For many, the first contact with me was from the projection booth at the old Arkansas Theater in downtown Little Rock, where I used my Regency HR-2A, a mag mount antenna and a small power supply, while I was totally bored showing movies to an almost empty 1,500 seat house. I did show the WORLD PREMIERE of "White Lighting" staring Bert Reynolds to not one, but two back to back full houses the same night. That old theater actually seated over 1,500 with both balconies in use. They spent tens of thousands of dollars to remodel the theater for the premiere and then within a couple years, it was closed and finally torn down.
As a side note, I also showed the World RE-Premiere of "Gone with the Wind" at a huge Ultra Vision theater in Charleston, SC during my Navy stint a few years earlier. None of the "old" guys that ran theaters back then wanted the pressure of such an event, so I was selected to fill in. It was awesome. At the same time I was also running the projector at the Jamestowne Tri-Centenial event which featured "Miss Prissy" (the late Butterfly McQueen) from GWTW as well. Between her appearances on stage before each showing the first week, she would "hide" in the booth with me until time to "appear" on stage. She never made a dime from the movie after her final paycheck during production. But her personal appearances did bring in some money. Back then, only the lead actors had contracts that brought in residuals.
In late 1973, I took a job at Arkansas Nuclear One and that moved me to Russellville, AR. After about 10 years in Russellville, I managed to secure a contract from the then fledgling Pope County Ambulance Service and sold them a slew of ICOM HT's and several ICOM mobile rigs. My profit for that sale was an awesome IC-745. For many years, I burned the airwaves on 10m SSB and worked the world on 10m during sun spot cycles. The rig still works today. In 1979, I started working for Arkansas Tech University as the Chief Engineer for Broadcast Productions.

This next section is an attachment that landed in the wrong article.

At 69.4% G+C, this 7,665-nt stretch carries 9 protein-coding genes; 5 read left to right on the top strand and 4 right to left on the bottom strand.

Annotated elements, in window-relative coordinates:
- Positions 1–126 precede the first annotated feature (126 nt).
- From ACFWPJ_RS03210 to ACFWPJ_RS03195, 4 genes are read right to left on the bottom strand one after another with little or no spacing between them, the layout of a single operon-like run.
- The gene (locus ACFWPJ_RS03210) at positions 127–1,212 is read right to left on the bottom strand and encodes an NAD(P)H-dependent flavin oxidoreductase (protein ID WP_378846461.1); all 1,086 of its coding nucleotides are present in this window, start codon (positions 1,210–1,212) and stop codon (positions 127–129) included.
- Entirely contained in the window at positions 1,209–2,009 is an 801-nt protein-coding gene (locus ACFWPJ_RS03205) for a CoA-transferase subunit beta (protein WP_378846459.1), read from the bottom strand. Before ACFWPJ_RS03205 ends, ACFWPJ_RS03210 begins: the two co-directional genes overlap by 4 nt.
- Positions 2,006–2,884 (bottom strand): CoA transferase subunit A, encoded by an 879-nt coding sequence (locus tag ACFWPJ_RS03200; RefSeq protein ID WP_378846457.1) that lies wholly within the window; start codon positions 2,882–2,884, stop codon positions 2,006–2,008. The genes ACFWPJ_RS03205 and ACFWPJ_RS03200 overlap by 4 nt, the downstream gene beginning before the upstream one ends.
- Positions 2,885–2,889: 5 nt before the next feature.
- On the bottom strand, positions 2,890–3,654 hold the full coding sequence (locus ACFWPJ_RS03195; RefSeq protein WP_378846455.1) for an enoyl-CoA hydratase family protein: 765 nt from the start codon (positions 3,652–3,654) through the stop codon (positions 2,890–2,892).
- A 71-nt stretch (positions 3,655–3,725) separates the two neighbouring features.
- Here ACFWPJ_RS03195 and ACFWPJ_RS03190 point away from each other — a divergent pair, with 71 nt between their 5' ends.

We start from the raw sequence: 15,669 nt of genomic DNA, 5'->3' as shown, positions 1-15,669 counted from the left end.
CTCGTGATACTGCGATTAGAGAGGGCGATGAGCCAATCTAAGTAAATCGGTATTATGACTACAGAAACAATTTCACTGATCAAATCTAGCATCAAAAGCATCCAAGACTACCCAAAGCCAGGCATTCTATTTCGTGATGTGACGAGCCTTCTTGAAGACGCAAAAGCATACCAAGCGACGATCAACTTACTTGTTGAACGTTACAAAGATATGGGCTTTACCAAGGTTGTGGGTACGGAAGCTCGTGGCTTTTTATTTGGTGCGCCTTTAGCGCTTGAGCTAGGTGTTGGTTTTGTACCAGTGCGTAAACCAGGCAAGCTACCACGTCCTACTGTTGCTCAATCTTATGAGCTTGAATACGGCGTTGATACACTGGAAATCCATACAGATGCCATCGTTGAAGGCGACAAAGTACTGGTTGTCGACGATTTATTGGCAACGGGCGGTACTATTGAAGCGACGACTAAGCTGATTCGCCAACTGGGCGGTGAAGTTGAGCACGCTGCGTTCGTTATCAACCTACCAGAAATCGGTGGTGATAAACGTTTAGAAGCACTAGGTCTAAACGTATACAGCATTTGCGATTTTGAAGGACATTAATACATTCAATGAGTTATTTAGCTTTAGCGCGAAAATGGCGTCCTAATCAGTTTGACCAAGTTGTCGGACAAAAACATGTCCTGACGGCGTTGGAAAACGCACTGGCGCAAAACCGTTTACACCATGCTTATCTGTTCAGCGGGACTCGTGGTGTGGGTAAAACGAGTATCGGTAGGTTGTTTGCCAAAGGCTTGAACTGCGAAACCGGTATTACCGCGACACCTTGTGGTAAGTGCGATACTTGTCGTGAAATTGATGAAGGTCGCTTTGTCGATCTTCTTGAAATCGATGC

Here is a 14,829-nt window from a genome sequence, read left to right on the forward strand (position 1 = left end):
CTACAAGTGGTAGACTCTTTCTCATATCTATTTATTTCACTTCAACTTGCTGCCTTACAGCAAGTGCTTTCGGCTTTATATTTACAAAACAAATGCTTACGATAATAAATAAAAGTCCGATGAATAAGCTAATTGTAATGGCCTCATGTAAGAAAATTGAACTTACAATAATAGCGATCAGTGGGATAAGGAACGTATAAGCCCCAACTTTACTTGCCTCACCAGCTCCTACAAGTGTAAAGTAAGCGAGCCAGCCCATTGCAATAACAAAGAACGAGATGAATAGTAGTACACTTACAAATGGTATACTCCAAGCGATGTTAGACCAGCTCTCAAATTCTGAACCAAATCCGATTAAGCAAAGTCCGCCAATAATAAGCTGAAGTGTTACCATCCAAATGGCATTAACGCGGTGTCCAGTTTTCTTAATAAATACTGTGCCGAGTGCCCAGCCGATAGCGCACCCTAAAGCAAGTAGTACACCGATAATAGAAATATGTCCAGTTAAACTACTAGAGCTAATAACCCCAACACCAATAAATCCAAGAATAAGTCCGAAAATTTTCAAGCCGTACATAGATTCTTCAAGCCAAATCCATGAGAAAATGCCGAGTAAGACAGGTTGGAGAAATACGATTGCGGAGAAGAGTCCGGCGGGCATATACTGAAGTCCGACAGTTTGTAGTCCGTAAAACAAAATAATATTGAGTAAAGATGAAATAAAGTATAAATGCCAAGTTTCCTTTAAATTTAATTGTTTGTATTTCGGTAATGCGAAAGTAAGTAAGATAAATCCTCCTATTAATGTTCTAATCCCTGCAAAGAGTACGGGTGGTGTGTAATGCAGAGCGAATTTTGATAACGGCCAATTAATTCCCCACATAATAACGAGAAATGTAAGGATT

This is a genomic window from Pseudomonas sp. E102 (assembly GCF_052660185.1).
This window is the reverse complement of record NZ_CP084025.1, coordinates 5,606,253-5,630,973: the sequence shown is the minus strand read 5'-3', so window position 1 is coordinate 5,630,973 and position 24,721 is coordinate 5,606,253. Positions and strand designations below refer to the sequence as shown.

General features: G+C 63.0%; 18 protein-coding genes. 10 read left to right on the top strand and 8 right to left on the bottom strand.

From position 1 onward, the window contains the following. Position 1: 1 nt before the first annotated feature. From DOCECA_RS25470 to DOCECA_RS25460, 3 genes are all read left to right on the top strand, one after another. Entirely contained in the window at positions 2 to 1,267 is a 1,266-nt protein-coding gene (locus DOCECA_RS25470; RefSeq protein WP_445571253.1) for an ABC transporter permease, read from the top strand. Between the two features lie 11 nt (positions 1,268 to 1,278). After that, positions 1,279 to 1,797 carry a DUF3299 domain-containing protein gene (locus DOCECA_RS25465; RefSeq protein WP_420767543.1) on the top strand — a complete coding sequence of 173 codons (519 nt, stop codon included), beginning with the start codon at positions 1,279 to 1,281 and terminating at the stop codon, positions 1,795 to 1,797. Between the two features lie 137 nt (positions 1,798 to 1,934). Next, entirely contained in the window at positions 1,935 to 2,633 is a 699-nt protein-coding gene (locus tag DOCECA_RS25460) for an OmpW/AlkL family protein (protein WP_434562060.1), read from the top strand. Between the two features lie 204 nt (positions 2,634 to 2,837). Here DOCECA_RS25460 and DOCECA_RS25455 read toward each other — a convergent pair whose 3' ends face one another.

In 2005, I was "grandfathered" from Technician to General and that opened up a whole new world to me. I distinctly remember shortly after my upgrade of being on 75m one evening and giving the whole Little Rock crowd, that I QSOed with on 2m for years, massive heart attacks when they heard me on the "low bands". Since then, I've covered the world. I'm not a major DX chaser, but do enjoy getting that next DX station pinned to my mental map. However, after setting up my LoTW account, I realized that I qualified for the DXCC Award, so I did apply for that one. Now, I'm closing in on the 2nd one.
In early 2011, I added an ICOM IC-718 and then in November 2011, an IC-7410 joined my list of equipment. I linked the IC-7410 to Ham Radio Deluxe via a single USB cable for control and logging on my computer. I use a Heil Pro Headset/Mic for all voice QSO's. I've since added an IC-7000 which was in my car for a while, but now won't fit anywhere in my new car, so it's now boxed up, waiting for it's next need. A have added the ICOM IC-2830a 2m/70cm rig in the car in a trunk mount setup and a 2nd one in the shack. My original IC-745 still works great and is always handy as a standby rig, but mostly it's used for AM broadcast listening on a long wire.
After 22 years as Chief Engineer for Broadcast Productions (Television and Radio) at Arkansas Tech University, I retired from that post in July 2011 and started off in yet another direction in my life. Where this leads is still unknown, but I'm sure it will be fun.
My word for retirement is "confusing". Like not having to get up early to go to work, not having to "work" for 8+ hours a day, 5 days a week and all the time still collect a couple of decent paychecks each month. I plan on traveling as much as I can. So far, I've been to 51 countries or policitally entities and recently added Canada (3 years in a row now), Tahita, New Zealand and the Cayman Islands as well as a return trip to Australia (after 40+ years which I didn't count twice). Up next, perhaps a river cruise through Europe, South Pacific Islands or Alaska Cruise.
Anyway, stay tuned.
7467603 Last modified: 2016-07-26 17:01:48, 22015 bytes
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Book Totals: 8904 qso's 4147 confirmed Get a free logbook at QRZ.COM